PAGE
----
Saturday, August 5 • 1:30pm • The Bowl
Many people play roots music, but few modern musicians live those roots like Minnesota’s Charlie Parr. Recording since the earliest days of the 21st century, Parr’s heartfelt and plaintive original folk blues and traditional spirituals don’t strive for authenticity: They are authentic. It’s the music of a self-taught guitarist and banjo player who grew up without a TV but with his dad’s recordings of America’s musical founding fathers, including Charley Patton, Lightnin’ Hopkins, Woody Guthrie and Leadbelly. With his long scraggly hair, father-time beard, thrift-store workingman’s flannel and jeans, and emphatic, throaty voice, Parr looks and sounds like he would have fit right into Harry Smith’s “Anthology of American Folk Music.”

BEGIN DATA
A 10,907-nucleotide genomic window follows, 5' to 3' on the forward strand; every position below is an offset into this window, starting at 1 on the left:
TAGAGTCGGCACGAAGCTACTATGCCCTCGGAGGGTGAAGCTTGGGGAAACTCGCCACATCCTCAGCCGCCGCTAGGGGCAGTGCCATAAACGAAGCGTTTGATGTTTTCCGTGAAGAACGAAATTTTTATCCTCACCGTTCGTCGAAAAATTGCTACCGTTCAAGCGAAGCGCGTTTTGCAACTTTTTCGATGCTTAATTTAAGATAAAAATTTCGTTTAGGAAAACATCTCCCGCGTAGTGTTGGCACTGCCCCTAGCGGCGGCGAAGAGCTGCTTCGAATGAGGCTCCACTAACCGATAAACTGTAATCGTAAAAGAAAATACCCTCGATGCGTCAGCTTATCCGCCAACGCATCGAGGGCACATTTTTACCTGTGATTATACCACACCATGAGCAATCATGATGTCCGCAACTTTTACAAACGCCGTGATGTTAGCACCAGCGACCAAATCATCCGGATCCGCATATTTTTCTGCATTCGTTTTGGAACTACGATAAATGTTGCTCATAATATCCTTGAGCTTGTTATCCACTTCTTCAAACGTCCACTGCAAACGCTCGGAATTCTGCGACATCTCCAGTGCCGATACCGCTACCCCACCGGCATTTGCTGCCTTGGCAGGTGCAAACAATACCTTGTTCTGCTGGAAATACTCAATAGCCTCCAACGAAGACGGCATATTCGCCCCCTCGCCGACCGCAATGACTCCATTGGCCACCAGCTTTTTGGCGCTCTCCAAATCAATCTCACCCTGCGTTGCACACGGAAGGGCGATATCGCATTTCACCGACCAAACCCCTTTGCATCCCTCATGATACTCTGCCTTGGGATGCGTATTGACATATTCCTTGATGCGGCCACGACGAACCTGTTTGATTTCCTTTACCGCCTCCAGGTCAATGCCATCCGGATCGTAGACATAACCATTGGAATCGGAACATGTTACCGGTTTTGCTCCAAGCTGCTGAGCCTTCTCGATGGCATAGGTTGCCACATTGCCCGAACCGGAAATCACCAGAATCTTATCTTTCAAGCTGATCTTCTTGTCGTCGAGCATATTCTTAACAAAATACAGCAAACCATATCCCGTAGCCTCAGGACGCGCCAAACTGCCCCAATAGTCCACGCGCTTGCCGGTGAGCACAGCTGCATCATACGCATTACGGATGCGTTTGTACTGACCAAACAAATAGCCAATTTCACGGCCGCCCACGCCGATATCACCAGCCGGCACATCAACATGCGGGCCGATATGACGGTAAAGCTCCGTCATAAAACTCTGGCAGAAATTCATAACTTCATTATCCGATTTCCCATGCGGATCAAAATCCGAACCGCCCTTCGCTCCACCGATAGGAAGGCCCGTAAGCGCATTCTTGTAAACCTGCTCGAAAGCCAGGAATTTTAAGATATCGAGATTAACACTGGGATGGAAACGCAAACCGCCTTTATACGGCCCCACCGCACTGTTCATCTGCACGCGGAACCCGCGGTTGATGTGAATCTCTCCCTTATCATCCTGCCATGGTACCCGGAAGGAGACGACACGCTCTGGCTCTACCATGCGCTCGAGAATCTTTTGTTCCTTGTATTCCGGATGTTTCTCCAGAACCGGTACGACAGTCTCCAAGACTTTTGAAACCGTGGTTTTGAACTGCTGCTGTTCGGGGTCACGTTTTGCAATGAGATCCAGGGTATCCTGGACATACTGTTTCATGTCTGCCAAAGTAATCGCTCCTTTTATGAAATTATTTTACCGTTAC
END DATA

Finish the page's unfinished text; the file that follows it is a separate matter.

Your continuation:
Taking his acoustic blues and folk to the darkest edges of town via driving arrangements which emphasize steam-driven tempos and a doom-slinging attitude over spit and polish studio shine, Parr nonetheless manages to sound breathtakingly immediate and authentically antiquated at the same time. Musically and visually Parr resides in a pre-television world of front porch blues, roadhouse bars, and Sears catalog guitars, while maintaining that sound which will keep his music current for generations to come.